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Victoria’s courts are one of many that have experienced cyber attacks, which can cause delays and leaks | #hacking | #cybersecurity | #infosec | #comptia | #pentest | #ransomware | #hacking | #aihp

A major hack on Victoria’s court systems was the first reported cyber attack on Australia’s justice system, but similar incidents overseas show criminals are increasingly targeting sensitive official information.

A suspected Russian ransomware hack led to the unauthorised access of video and audio recordings from multiple Victorian courts, including the state’s highest court, the ABC revealed this week.

Hackers have accessed recordings from Victoria’s Supreme Court, including the Supreme Court of Appeal, as well as the County, Magistrates’ and Coroners’ courts, and potentially one Children’s Court hearing.

While it is the first attack of its kind that has been reported publicly on home soil, dozens of hacks against court systems have taken place overseas, including in the US, Brazil, Chile and even at the International Criminal Court in the Hague.

The hackers are likely drawn to the courts due to the swathes of sensitive data, which they can try to extort for ransom payments, experts say.

Court Services Victoria (CSV) insists the illegal access in December was confined to video and audio recordings, while other court records like employee or financial data were not accessed.

County Court cases had been most severely affected in the ransomware attack, which staff discovered on December 21. (
ABC News: Danielle Bonica

CSV said it took “immediate action to isolate and disable the effected network” and said court operations and hearings in January would be proceeding.

CSV has not confirmed if it has received a demand for a ransom, how much money the hackers are asking, or who it believes is behind the attack, though one expert believes it is likely to be a “double extortion” Russian phishing attack.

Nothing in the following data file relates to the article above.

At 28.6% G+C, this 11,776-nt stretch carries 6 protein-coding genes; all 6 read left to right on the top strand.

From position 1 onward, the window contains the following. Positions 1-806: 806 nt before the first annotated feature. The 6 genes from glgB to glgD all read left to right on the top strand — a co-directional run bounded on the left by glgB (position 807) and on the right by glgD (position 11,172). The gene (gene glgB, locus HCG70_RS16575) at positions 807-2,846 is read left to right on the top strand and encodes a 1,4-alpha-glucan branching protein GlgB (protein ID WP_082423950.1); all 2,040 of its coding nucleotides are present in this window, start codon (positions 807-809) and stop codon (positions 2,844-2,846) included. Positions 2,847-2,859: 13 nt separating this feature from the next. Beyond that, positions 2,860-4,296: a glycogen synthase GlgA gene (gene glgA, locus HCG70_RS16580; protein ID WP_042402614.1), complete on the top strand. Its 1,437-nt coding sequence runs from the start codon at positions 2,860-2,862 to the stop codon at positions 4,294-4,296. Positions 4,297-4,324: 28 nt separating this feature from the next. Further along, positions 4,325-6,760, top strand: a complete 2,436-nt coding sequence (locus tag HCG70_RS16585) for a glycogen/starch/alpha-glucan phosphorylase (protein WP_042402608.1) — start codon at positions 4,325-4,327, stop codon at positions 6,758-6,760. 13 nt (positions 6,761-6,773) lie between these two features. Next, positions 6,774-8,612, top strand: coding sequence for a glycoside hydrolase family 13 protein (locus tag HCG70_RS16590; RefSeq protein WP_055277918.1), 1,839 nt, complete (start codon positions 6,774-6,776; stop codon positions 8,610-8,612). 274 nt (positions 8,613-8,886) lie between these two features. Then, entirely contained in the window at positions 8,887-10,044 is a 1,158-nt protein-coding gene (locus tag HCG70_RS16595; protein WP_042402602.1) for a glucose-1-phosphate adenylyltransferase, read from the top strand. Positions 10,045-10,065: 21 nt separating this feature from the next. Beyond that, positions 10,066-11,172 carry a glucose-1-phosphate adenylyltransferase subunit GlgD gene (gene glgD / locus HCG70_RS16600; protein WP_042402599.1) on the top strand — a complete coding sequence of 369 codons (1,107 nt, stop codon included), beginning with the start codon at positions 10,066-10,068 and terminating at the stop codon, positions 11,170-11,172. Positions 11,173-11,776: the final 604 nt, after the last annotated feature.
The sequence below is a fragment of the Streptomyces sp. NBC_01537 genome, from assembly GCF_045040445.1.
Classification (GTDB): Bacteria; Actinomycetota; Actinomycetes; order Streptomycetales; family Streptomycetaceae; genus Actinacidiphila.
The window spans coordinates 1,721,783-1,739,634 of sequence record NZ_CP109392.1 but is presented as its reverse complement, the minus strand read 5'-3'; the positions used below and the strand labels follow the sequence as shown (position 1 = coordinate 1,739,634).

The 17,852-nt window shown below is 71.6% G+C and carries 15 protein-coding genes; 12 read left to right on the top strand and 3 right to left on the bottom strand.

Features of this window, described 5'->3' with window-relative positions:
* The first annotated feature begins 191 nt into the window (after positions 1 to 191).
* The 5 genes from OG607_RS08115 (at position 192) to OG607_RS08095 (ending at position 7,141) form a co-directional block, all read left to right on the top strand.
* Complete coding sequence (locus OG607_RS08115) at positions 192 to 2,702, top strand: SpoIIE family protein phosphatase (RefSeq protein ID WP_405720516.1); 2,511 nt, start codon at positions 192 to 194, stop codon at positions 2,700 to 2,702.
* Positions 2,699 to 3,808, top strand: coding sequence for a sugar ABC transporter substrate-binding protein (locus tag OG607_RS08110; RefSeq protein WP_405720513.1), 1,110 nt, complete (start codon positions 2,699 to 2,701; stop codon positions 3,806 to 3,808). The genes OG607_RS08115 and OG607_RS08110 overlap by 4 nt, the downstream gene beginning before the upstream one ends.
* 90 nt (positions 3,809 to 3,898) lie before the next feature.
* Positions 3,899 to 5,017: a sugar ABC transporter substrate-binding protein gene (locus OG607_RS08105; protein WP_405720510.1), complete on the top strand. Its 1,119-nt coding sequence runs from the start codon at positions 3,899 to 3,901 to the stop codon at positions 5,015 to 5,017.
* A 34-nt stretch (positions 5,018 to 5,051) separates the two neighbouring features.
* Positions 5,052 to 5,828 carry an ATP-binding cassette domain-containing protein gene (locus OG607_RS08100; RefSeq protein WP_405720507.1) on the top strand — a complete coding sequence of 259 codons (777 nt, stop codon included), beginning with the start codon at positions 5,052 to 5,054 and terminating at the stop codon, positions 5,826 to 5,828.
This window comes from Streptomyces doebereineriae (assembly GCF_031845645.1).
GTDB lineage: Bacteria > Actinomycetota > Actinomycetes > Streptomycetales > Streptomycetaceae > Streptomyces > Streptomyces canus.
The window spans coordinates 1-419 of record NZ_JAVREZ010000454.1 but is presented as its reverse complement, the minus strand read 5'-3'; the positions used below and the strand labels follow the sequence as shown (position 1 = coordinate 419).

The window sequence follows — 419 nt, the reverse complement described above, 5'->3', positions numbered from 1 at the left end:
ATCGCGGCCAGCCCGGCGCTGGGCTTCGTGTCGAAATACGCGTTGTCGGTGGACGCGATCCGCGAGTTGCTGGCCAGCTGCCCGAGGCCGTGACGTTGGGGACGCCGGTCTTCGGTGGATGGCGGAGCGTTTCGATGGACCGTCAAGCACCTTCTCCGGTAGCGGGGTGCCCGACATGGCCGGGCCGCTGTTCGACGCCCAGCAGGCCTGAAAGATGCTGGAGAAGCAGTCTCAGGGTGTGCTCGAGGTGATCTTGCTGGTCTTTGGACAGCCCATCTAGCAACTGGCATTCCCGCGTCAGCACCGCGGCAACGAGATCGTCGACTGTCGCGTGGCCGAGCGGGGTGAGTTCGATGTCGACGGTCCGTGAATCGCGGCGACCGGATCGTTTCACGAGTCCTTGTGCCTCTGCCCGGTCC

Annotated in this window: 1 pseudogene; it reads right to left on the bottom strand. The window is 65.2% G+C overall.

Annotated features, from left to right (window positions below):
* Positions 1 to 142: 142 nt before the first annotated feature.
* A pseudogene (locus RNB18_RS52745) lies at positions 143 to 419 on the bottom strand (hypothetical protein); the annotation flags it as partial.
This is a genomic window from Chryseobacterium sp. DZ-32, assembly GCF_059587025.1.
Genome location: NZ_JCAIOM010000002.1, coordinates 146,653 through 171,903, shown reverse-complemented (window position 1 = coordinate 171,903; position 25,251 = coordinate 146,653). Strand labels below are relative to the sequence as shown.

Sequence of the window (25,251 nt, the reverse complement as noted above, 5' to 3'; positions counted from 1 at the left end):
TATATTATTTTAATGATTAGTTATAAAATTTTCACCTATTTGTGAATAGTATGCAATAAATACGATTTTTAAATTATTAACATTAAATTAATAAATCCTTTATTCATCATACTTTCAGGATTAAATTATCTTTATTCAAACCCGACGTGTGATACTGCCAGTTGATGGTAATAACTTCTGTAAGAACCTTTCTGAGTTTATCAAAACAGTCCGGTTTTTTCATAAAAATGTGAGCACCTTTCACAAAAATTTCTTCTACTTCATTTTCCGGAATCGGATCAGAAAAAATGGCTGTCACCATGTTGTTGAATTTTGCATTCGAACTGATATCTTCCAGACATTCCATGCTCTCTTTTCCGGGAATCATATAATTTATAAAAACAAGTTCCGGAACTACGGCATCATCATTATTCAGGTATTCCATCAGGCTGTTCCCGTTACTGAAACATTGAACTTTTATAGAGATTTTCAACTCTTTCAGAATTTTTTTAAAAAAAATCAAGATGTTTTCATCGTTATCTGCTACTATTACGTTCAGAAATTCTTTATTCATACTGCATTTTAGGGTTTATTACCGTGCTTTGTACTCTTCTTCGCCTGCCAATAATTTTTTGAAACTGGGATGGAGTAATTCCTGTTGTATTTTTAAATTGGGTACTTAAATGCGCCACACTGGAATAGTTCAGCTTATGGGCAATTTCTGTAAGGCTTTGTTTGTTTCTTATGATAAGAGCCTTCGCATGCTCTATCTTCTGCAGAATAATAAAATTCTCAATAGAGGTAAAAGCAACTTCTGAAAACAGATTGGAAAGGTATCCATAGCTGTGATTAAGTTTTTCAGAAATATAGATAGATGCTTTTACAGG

‘Months, if not years’ to recover from attack, analyst says

Allan Liska is a Washington-based intelligence analyst and ransomware researcher with Recorded Future, a major US-based cybersecurity company.

He described the attack on Victoria’s courts as “pretty severe”.

“It will be likely months, if not years, to fully recover and to make changes to the system so that it doesn’t happen again,” Mr Liska said.

“So I do think there’s going to be a long-term impact from that.”

The County Court was hardest hit by the randsomware attack in late December.(
ABC News: Danielle Bonica

A ransomware attack involves an actor hacking into a network and encrypting files before demanding payment for their return.

A “double extortion” ransomware attack is where hackers “get in, encrypt files, and then also steal files,” Mr Liska said.

“Not only do they want you to pay to decrypt your files, but also to not have the stolen files published,” he said.

Government systems are particularly attractive targets to ransomware hackers because they hold valuable and sensitive data, which can be extorted for payments.

“They want to get the most sensitive data they can,” Mr Liska said.

“That’s why they go after hospitals, and just as patient data is very sensitive, court data is extremely sensitive.”

Also in December, hackers stole data from one of Australia’s largest not-for-profit hospital and aged care operators.

Meanwhile last March, a cyber attack on a third-party file transfer service led to student information held by the Tasmanian Department of Education being leaked online.

Security experts urge hack victims not to pay ransoms

Australia’s cyber safety watchdog, the Australian Signals Directorate (ASD), describes ransomware as the “most destructive cybercrime threat to Australians”.

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